These authors examined the benefits and costs that accrue when a cadaveric organ donor is procured. Costs were estimated on a quality-adjusted life year (QALY) basis. They calculated the average number of kidney, heart, and liver transplants that a typical cadaveric donor generates. Using the published literature, they estimated for each organ type the average number of QALYs that transplants add and the average medical costs they generate. The researchers multiplied per organ benefits and costs by the number of organs from the typical donor. They found that the typical donor generates about 13 QALYs at an added medical cost of about $214,000, or approximately $16,000 per QALY. Most analysts agree that a figure of $100,000 per QALY is reasonable. At that value, the benefit obtained from one added donor would be $1.3 million, while the medical costs would be $214,000.

Nemoto, E.M., Yonas, H., Kuwabara, H., and others (2004). "Identification of hemodynamic compromise by cerebrovascular reserve and oxygen extraction fraction in occlusive vascular disease." (AHRQ grant HS09021). Journal of Cerebral Blood Flow & Metabolism 24, pp. 1081-1089.

Both cardiovascular reserve (CVR) and oxygen extraction fraction (OEF) have been proven capable of identifying a subgroup of patients at increased stroke risk. However, the results of this study suggest that OEF alone may not be adequate to identify the true spectrum of patients at increased stroke risk. The researchers studied 12 symptomatic patients with carotid occlusion by xenon-computed tomography after intravenous acetazolamide administration for CVR, followed within 24 hours by positron emission tomography for OEF. CVR and OEF showed a significant negative linear relationship in stage II hemodynamic compromise. However, 37.5 percent of the hemispheres showed compromised CVR but normal OEF and were associated with subcortical white matter infarction.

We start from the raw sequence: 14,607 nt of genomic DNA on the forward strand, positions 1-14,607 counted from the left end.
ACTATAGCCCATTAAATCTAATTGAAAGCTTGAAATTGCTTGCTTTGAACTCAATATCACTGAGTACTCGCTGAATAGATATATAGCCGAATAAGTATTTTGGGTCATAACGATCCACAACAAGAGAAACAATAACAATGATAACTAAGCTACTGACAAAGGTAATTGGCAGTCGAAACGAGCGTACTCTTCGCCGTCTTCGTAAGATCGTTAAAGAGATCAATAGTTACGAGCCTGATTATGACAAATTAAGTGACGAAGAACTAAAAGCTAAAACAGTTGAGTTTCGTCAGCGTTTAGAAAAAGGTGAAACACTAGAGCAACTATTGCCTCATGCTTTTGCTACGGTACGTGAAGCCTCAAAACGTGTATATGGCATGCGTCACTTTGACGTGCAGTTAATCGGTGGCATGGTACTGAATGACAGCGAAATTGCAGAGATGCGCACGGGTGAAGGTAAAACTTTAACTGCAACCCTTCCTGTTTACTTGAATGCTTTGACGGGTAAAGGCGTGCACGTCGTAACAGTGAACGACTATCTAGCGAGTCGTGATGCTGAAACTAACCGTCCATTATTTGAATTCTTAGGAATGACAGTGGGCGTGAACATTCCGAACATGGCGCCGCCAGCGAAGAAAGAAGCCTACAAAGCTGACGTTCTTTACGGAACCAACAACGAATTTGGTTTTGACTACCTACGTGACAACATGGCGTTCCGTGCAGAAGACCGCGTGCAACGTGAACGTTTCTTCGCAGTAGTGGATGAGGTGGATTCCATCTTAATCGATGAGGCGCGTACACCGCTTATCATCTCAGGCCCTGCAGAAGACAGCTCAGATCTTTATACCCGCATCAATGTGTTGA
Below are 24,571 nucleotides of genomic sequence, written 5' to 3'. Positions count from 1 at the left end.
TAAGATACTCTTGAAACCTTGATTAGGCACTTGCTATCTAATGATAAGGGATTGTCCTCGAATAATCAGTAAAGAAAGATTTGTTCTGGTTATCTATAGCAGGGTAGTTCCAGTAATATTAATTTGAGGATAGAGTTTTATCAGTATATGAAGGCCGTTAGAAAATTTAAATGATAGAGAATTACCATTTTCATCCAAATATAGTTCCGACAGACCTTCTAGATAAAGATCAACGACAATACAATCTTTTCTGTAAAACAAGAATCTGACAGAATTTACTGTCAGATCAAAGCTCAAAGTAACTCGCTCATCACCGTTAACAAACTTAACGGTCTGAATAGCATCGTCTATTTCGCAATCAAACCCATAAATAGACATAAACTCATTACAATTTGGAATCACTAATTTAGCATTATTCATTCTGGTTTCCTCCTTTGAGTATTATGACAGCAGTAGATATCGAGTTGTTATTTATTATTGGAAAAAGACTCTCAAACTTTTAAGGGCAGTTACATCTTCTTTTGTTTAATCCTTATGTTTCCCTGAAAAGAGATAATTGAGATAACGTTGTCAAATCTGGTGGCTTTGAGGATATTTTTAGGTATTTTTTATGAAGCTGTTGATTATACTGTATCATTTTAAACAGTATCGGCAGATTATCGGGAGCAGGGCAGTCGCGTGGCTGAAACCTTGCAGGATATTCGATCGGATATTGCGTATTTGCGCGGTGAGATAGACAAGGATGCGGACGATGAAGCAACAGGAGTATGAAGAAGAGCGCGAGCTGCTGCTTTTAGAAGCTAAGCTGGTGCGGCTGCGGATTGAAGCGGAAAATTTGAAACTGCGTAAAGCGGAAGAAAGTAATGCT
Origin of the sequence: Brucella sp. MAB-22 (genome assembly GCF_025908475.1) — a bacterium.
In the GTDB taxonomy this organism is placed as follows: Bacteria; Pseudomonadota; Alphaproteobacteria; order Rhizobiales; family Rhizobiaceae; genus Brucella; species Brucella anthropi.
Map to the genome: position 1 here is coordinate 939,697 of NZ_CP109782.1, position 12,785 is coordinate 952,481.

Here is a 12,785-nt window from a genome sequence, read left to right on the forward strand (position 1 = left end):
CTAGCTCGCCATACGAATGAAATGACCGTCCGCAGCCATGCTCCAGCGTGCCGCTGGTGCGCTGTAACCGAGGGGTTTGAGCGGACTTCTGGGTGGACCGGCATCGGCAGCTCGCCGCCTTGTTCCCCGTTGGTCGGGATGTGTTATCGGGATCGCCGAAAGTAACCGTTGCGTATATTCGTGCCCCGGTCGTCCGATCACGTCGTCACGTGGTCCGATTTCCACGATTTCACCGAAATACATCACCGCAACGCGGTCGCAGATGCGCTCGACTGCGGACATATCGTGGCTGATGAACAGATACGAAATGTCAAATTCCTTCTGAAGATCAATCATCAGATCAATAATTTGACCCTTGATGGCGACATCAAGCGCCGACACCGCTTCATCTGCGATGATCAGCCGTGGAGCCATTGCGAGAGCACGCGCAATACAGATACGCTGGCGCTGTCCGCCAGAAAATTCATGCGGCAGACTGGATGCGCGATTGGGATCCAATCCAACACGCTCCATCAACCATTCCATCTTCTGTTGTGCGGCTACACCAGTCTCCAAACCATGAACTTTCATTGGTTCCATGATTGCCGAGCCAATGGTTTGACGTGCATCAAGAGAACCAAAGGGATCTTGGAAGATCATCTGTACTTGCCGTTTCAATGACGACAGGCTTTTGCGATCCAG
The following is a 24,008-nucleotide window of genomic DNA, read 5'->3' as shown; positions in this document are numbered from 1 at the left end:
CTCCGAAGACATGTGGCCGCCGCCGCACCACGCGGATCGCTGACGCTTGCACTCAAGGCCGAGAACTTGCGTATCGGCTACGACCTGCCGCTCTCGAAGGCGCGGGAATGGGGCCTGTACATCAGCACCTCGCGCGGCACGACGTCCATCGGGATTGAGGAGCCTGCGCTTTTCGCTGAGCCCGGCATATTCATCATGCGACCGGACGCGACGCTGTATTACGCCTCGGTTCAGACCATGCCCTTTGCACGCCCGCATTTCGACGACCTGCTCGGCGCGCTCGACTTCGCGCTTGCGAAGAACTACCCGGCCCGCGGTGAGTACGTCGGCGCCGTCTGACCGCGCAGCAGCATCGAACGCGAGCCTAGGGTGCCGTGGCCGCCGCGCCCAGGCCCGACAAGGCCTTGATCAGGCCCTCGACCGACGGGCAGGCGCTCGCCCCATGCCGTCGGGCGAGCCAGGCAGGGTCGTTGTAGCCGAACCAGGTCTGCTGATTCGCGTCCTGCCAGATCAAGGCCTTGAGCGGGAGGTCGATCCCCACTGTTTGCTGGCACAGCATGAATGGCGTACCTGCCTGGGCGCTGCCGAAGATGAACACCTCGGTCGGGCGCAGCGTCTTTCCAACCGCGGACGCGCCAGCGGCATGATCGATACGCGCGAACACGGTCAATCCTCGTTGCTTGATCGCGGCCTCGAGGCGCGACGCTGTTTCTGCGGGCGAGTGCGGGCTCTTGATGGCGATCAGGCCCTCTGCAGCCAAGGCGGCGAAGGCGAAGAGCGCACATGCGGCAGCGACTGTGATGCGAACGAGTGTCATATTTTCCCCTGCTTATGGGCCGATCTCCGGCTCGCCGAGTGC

Newgard, C.D., Lewis, R.J., and Kraus, J.F. (2005, January). "Steering wheel deformity and serious thoracic or abdominal injury among drivers and passengers involved in motor vehicle crashes." (AHRQ grant F32 HS00148). Annals of Emergency Medicine 45(1), pp. 43-50.

Steering wheel deformity is a factor in serious thoracic and abdominal injury in drivers and front seat passengers, concludes this study. The investigators analyzed data on serious thoracic or abdominal injury among 42,860 individuals 16 years of age and older who were involved in motor vehicle crashes while seated in the driver or front passenger seat. Overall, 1.3 percent had serious thoracic injuries, and 0.4 percent suffered serious abdominal injuries. Increasing steering wheel deformity was associated with a 28 percent increase in serious thoracic injury in drivers for each 5-cm increase in deformity and a 45 percent increase in serious abdominal injury in front seat passengers but not in drivers.

Orlando, M., Tucker, J.S., Sherbourne, C.D., and Burnam, M.A. (2005, January). "A cross-lagged model of psychiatric problems and health-related quality of life among a national sample of HIV-positive adults." (AHRQ grant HS08578). Medical Care 43(1), pp. 21-27.